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Archived:Porting to Flash Lite from desktop

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Archived.pngArchived: This article is archived because it is not considered relevant for third-party developers creating commercial solutions today. If you think this article is still relevant, let us know by adding the template {{ReviewForRemovalFromArchive|user=~~~~|write your reason here}}.

We do not recommend Flash Lite development on current Nokia devices, and all Flash Lite articles on this wiki have been archived. Flash Lite has been removed from all Nokia Asha and recent Series 40 devices and has limited support on Symbian. Specific information for Nokia Belle is available in Flash Lite on Nokia Browser for Symbian. Specific information for OLD Series 40 and Symbian devices is available in the Flash Lite Developers Library.

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Created: Risalmin (13 Jul 2010)
Last edited: hamishwillee (14 May 2013)



There is no single method for making sure your Flash app, meant for the bigger displays and more powerful processors, will work in a mobile device. There are five main considerations you need to take into account when planning on porting your existing Flash app to mobile:Flash Version, Action Script version, Screen size and input methods, packaging and using mobile specific APIs to enhance the app.

Flash version

The majority of the Nokia devices out there use either Flash Lite 2.x or Flash Lite 3.x. The former is based on Flash Player 7 and latter on Flash player 8. There is more information on the differences here: The update for Flash Lite 3.x, labelled Flash Lite 3.1 was actually based on Flash Player 9, but not many devices where shipped with it. It has mainly been available through firmware update. New Symbian devices, like the N8 will have Flash Lite 4, which is based on Flash Player 10. More information on the Flash versions in different Nokia Devices see here: (choose the Flash Lite version as criteria) Maemo/Meego devices do not have Flash Lite, but they use the same Flash players used in Linux PCs.

Of course many people are still using devices supporting Flash Lite 1.1, which is mostly compatible with later releases too, but only the newer devices can connect to the Ovi store, so you might consider dropping support for older devices and going with at least Flash Lite 2.x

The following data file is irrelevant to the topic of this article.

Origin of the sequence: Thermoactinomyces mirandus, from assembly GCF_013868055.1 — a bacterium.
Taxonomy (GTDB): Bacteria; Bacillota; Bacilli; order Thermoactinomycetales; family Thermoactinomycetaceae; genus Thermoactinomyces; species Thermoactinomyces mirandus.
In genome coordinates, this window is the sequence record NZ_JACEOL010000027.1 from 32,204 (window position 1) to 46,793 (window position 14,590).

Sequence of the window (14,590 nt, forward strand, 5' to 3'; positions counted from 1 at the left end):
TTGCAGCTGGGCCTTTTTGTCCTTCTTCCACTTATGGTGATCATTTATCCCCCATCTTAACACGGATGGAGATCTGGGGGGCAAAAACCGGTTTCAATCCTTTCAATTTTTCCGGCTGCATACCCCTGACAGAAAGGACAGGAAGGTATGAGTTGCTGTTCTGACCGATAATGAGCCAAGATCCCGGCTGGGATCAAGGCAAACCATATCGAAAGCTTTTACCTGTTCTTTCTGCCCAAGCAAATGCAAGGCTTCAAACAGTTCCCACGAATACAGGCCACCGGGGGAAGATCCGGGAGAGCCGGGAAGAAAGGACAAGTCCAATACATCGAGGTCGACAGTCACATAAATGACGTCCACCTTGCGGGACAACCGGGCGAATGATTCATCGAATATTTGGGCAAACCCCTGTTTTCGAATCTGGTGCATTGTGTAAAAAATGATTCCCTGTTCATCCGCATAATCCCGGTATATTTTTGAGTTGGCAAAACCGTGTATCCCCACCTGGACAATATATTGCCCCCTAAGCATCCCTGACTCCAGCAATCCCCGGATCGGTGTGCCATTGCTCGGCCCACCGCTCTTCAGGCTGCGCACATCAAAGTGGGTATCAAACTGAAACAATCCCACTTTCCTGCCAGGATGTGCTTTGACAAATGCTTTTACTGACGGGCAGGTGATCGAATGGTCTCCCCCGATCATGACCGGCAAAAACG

Note.pngNote: There was a change in the security model in Flash 8, done by Adobe. This means, that if the devices player version is Flash Lite 2.x an app can access both network and locally stored content. If the devices player is Flash Lite 3.x or above, it can only use network or locally stored content. More info

ActionScript version

For all the devices before Nokia N8, you need to use ActionScript 1 or 2. For Symbian^3 devices, you can use also ActionScript 3.

Screen size and input methods

The mobile devices screen is a lot smaller than the PC's. Not only in pixels, but also in physical size. If your app is a game, for instance, you need to make it fit to the screen all at once while still keeping items big enough to make sense. There is a very good article about designing for a small screen and making the app react to different input methods, like touch and ITU-T keypad input here:

Porting mouse operated apps to touch devices is relatively easy, you only need to avoid using onMouseOver and onMouseOut events, since these naturally are not occurring in touch screen devices.


To deploy the Flash Lite app you have three options, put it on your mobile web site, package as "native app" or package into a Widget. For Symbian, please see how to package into .sis here: Create Flash Applications with Carbide.c++ There are also commercial solution for doing this, and you can find more information in the Flash Lite developers library

To package in a WRT widget, you can refer to this document: How to package Flash content in a Widget

For newer Series 40 devices you can use the NFL packaging format:

Where to get help

The best place to start is the Nokia Developer Landing page for Flash

Have fun ;o)

This page was last modified on 14 May 2013, at 03:17.
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